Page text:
The reason why we can't put it in is simply because we don't have the computational and resources. These models are something of the most resource hungry computational exercises that one can do. Frequently the super computers are used to run these climate models. But therey are obviously judgments that have to be made. But since 20 groups make these judgments, largely independently, we have a good feeling for which are the important parameters, which are the not so important parameters and then every modelling group of course tries to do its best. Then, by looking at the range of modelling results, we get a feeling for the overall uncertainty because every modelling group will decide slightly differently on these assumptions that one can take.
Do we currently have a solid enough understanding of the carbon cycle of the planet for these models? Or are there gaps that we haven't quite filled in yet?
Yes, we have a good solid understanding. But there are of course gaps and stuff where we want to know about, where we want to include more processes, et cetera. So for example, over nitrogen fertilisation. I mentioned at the beginning that plants grow because of additional CO2 in the atmosphere. But plants can as well grow because of additional nitrogen that is put on their feet. So understanding about how much of that nitrogen fertilisation actually drove plant growth over the last decades will help us to come to better projections for how is the carbon cycle reacting in the future. There are still gaps in regionally specific plant types et cetera. I mentioned nitrogen fertilisation in how the rainfall patterns change in different parts.
There are some uncertainties in some regions about whether there's more or less rainfall. That obviously is going to have a huge impact on the vegetation that is living there, for example, the Amazon regions. One or two models out of 20 project that the Amazon Basin will be largely turned into a Savannah over the next 100 years. This obviously would have a large impact on the CO2 concentrations in the atmosphere because there's a whole lot of carbon stored in the Amazon rainforest. There we have to investigate further what are the robust responses. This is currently just a matter of uncertainty. But it's not an uncertainty that would be squashing all the certainties that we have about the system, because we know it's going to get warmer. We just don't know precisely by how much.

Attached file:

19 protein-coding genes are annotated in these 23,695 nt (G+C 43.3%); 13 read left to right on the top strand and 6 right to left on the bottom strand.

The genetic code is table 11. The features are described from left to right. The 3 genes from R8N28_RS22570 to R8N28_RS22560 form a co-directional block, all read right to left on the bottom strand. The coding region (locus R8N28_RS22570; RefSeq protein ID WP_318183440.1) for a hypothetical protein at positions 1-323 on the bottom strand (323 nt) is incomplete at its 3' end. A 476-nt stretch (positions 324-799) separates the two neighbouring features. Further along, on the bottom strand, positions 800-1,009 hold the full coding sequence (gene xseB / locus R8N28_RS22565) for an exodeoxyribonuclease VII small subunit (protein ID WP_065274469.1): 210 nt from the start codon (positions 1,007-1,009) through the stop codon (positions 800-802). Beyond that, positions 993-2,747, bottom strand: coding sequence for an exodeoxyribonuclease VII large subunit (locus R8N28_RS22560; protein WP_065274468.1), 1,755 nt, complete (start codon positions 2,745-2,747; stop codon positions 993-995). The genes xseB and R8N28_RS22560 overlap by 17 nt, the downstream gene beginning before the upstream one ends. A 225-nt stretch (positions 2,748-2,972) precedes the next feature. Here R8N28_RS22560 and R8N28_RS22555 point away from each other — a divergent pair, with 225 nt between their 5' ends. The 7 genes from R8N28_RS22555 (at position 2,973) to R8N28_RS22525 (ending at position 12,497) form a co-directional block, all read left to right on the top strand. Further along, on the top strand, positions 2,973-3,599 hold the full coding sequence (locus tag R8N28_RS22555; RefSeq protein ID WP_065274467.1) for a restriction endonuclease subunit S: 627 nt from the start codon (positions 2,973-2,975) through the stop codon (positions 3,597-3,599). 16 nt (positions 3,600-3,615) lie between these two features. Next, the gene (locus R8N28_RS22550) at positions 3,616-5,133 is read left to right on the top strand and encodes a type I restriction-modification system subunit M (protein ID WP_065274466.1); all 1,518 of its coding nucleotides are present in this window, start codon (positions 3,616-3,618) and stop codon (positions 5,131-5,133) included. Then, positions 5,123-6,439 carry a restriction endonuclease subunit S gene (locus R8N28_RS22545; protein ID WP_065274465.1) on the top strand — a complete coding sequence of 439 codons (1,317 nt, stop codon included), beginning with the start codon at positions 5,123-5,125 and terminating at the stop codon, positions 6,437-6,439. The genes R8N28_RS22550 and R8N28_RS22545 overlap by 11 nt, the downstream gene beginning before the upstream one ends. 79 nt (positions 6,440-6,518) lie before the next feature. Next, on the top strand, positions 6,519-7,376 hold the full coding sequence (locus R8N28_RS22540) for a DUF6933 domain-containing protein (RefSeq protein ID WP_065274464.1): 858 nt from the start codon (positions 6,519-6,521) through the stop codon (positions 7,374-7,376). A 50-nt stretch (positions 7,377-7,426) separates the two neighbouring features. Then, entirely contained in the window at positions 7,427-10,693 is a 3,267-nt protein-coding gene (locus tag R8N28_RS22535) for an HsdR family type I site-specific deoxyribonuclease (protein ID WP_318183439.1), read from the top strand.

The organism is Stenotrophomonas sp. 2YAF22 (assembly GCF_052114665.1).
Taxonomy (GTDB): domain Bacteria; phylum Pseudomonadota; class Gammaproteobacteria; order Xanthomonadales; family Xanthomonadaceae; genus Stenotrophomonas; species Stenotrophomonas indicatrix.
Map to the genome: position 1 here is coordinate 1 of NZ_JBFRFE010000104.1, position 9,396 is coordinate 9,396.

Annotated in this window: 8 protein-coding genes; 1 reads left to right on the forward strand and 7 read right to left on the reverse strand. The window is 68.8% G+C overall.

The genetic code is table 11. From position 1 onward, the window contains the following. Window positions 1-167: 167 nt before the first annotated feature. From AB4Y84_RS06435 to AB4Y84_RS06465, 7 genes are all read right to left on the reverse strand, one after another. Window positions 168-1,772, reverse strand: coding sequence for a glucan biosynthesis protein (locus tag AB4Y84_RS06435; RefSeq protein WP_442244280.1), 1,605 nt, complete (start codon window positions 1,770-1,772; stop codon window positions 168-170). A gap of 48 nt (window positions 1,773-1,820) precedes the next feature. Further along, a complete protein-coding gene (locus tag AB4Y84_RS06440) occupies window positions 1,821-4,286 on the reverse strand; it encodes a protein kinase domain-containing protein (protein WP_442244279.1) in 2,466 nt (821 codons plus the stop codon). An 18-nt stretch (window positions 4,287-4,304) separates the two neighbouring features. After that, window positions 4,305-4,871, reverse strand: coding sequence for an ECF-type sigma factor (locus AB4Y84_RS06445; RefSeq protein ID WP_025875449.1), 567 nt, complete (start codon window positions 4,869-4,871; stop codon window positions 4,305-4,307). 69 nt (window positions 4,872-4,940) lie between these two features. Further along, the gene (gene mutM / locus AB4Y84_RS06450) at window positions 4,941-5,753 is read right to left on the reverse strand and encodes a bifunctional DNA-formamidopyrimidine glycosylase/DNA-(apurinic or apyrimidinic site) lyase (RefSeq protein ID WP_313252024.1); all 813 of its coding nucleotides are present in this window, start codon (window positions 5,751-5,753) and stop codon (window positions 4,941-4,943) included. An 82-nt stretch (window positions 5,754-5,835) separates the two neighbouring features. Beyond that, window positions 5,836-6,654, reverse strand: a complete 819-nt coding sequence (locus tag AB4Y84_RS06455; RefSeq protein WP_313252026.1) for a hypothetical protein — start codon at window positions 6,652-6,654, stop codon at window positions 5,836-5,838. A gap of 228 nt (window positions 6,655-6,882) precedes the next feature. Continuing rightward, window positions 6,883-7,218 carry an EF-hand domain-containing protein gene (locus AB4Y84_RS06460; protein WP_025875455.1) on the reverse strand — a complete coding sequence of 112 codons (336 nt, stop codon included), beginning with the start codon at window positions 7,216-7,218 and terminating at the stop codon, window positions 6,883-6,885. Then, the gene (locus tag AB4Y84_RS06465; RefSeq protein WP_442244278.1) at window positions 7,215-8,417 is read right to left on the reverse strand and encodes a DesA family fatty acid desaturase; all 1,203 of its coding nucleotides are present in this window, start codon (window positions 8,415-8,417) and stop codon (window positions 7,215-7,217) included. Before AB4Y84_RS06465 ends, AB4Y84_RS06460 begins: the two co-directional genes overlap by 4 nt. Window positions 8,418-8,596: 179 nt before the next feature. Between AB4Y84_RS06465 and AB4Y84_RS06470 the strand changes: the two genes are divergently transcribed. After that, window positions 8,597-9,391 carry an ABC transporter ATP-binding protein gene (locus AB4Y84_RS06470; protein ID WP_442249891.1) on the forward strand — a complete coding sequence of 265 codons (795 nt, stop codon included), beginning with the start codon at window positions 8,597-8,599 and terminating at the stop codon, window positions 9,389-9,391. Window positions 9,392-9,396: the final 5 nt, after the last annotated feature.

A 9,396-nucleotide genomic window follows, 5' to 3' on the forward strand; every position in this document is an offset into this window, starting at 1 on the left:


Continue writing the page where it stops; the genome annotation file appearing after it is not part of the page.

What are the models telling us at the moment about the capacity of our oceans to continue to absorb CO2?
Currently, the oceans roughly absorb maybe a third of the CO2 emissions that we put in the atmosphere. The land, the terrestrial biospheres, so the plants, absorb, and other parts, so that roughly half of the anthropogenic emissions are currently sucked up by both land and oceans. The current misperception is that, well, if half of the CO2 that we put in the atmosphere is sucked up, why don't we just reduce our emissions by half and then all is fine, because the nature sucks it up. But the problem with that is it's a dynamic response. If we decrease our emissions as well, these things will decrease. It's a bit like communicating pipes in which you have water.